By Rabbi Yona Matusof
As we approach the new year, we are in the midst of an unprecedented dilemma that evokes many thoughts and emotions that are truly unique to our lives' experience. Most of our world is living with a sense of fear, uncertainty, emotional stress, economic challenges, and loneliness.
Yet we Jewish people are accustomed to facing challenges and hurdles which only make us stronger, more resilient, and more determined to overcome these difficulties.
The Baal Shem Tov taught that whatever happens in our world has a lesson for our spiritual service.
This foreign virus entering our bodies can be compared to negative traits that attempt to infiltrate and lure us to behavior that is both counterproductive and destructive for our spiritual and emotional well-being. By strengthening our holy, G‑Dly soul, we can expel these foreign invaders from hijacking our consciousness.
The path to success is through summoning our inner resources.
Chassidic thought teaches that at our essence, every Jew is pure and beautiful. Any negative qualities are superimposed over our pristine core. When we are in touch with our Divine core, we have the power to triumph over the strongest obstacles and, through our struggle, reveal our soul's exquisite beauty.
Mitzvah means connection. By performing mitzvot and studying Torah, we strengthen our connection to G‑d and His wisdom. Torah and mitzvot buttress our spiritual immune system so that our soul can shine and even transform negativity into light.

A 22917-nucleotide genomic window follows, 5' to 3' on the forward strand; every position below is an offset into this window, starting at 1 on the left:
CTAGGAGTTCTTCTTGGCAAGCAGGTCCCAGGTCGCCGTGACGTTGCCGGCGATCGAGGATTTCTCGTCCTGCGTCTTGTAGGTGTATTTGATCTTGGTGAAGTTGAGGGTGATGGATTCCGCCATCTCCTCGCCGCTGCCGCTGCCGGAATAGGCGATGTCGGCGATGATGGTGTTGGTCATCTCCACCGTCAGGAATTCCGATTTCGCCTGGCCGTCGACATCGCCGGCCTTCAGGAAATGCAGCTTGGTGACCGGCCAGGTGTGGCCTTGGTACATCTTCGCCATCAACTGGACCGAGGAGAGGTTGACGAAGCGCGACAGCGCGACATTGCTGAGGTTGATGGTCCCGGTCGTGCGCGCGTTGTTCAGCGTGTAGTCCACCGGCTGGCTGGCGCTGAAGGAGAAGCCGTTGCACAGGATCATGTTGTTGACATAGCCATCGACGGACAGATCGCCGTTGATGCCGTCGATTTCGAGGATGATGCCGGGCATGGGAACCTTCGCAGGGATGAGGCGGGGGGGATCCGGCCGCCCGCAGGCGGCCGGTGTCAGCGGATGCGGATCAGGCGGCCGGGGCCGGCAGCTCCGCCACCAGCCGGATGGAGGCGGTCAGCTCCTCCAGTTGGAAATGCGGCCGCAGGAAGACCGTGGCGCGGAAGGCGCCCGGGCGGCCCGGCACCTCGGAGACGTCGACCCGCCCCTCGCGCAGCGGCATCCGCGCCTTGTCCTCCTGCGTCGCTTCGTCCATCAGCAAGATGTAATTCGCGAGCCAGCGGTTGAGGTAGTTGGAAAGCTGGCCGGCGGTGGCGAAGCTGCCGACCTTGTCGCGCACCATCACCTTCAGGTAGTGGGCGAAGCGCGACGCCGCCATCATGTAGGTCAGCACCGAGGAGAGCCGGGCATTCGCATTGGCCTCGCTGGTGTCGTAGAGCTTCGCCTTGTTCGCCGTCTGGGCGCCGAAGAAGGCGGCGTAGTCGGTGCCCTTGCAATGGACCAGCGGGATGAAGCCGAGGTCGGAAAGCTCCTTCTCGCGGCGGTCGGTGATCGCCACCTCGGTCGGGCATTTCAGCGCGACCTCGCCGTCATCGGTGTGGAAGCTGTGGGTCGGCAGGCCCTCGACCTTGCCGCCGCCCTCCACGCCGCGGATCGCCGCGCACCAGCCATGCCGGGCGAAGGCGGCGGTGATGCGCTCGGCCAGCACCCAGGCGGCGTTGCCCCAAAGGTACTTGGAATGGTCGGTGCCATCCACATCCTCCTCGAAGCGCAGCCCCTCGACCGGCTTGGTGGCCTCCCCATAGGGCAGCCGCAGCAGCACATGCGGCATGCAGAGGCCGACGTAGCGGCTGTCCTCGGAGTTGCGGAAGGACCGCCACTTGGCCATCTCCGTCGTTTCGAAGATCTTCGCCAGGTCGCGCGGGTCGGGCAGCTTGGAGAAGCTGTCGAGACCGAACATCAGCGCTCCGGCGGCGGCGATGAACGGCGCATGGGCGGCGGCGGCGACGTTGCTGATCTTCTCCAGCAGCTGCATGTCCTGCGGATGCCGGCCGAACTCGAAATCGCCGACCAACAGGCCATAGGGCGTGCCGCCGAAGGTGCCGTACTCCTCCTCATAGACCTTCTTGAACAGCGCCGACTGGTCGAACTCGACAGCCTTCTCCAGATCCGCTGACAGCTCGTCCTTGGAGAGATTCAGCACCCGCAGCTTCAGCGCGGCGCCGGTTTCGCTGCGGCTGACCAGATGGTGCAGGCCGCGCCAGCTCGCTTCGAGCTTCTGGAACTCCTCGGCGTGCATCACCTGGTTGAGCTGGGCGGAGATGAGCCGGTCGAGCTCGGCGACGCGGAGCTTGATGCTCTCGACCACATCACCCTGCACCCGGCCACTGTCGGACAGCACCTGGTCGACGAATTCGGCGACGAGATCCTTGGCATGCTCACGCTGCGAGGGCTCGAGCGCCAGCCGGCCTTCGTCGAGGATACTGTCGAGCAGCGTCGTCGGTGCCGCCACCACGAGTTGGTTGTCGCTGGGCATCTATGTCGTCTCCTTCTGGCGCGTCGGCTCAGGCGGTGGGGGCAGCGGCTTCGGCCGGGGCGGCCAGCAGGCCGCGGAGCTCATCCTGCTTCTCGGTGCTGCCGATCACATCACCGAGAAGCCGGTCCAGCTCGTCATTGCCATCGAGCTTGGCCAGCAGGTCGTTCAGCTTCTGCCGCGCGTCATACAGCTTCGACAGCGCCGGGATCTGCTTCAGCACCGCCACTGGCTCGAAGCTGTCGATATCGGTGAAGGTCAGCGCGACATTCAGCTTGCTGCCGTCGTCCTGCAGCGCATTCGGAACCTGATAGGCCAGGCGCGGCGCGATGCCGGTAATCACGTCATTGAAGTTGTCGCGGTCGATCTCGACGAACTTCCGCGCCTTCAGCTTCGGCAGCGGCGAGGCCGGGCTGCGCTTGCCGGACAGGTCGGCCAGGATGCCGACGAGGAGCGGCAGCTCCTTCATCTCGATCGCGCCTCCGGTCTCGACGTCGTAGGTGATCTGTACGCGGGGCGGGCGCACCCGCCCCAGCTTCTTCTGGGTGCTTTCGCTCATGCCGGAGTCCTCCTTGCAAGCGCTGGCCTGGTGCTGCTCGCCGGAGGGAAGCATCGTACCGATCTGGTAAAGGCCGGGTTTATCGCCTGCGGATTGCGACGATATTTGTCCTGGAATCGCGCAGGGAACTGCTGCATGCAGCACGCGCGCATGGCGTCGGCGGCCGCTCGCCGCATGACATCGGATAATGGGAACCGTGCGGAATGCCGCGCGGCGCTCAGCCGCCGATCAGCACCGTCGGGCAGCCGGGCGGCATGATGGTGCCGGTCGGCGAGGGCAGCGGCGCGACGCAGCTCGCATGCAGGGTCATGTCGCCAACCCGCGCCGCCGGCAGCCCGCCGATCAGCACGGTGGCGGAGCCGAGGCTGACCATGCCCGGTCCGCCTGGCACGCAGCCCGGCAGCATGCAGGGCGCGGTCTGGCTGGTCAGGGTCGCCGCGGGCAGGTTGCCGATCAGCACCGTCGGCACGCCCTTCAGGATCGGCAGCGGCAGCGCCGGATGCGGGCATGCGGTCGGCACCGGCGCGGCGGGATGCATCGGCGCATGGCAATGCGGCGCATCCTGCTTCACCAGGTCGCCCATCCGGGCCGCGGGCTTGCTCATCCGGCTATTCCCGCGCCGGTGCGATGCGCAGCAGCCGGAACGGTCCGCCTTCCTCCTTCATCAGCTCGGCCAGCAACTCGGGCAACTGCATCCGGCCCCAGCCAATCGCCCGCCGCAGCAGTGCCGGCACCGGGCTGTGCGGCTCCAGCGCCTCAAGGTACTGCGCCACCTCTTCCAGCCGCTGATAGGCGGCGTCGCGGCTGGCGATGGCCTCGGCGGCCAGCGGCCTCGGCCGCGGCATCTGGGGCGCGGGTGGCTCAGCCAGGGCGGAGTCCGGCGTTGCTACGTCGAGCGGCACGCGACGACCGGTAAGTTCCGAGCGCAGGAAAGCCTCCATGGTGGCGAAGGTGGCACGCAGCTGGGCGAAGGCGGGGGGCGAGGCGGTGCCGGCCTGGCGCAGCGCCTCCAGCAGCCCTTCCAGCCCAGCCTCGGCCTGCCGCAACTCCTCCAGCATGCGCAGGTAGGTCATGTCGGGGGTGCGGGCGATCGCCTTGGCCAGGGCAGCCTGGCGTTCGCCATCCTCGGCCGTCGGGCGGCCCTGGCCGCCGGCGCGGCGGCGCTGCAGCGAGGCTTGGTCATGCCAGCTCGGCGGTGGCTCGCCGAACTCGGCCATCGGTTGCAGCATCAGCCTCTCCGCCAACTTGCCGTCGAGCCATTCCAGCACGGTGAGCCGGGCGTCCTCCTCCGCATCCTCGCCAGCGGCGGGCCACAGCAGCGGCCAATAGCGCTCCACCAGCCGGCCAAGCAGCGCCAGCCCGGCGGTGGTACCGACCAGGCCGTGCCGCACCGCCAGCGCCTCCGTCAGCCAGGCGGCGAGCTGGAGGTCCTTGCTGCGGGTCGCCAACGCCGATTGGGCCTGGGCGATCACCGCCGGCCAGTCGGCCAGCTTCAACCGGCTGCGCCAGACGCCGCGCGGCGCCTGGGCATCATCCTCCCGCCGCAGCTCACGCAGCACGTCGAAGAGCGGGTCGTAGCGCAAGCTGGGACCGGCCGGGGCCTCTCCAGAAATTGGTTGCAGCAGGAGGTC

Now is the time more than ever to take on a new mitzvah, to study Torah, particularly those areas related to faith and solace, as well as connect to others, especially friends and mentors who can help support us.
This year our Holy Days, starting with Rosh Hashana, fall on Shabbos. Shabbos is a day of rest, tranquility and respite from the difficulties of the week, joyfully celebrating G-d's constant providence over every aspect of this world. When we sanctify the Sabbath with the special Kiddush prayer, we say that Shabbos is a reminder of our exodus from Egypt and becoming free - free of all encumbrances and constraints.
G-d loves us, and that's why we are here against all odds. We do not only live with hope but with assurance and faith that all will be as G-d wills, which is at the end result positive and good.
We will continue to be the lamplighters who bring light to the world, even in the darkest places. Light is the most powerful force that dispels darkness. Let us proclaim this year as "a year of light", when each of us, wherever we are, under whatever circumstances, will bring some more light to our environment and into our lives, doing positive and good, fulfilling G-d's will. Performing a mitzvah brings an illumination that has eternal and powerful impact.
May only goodness and kindness pursue us all the days of this year, as we look forward to removing all shackles and constraints and breathe G-d's air with a sense of freedom and positivity.
May we all be inscribed and sealed for a sweet and successful year. L'Shanah Tovah U'metukah.
Rabbi Yona Matusof is the Director of Chabad of Madison. Born in Casablanca, Morocco and studied in Paris, France. After completing his studies at Rabbinical College in New York where he was ordained, he moved with his wife, Faygie, to Madison in 1980 as Rabbi of Chabad (Lubavitch) of Madison, serving the Madison and Dane County Jewish Community.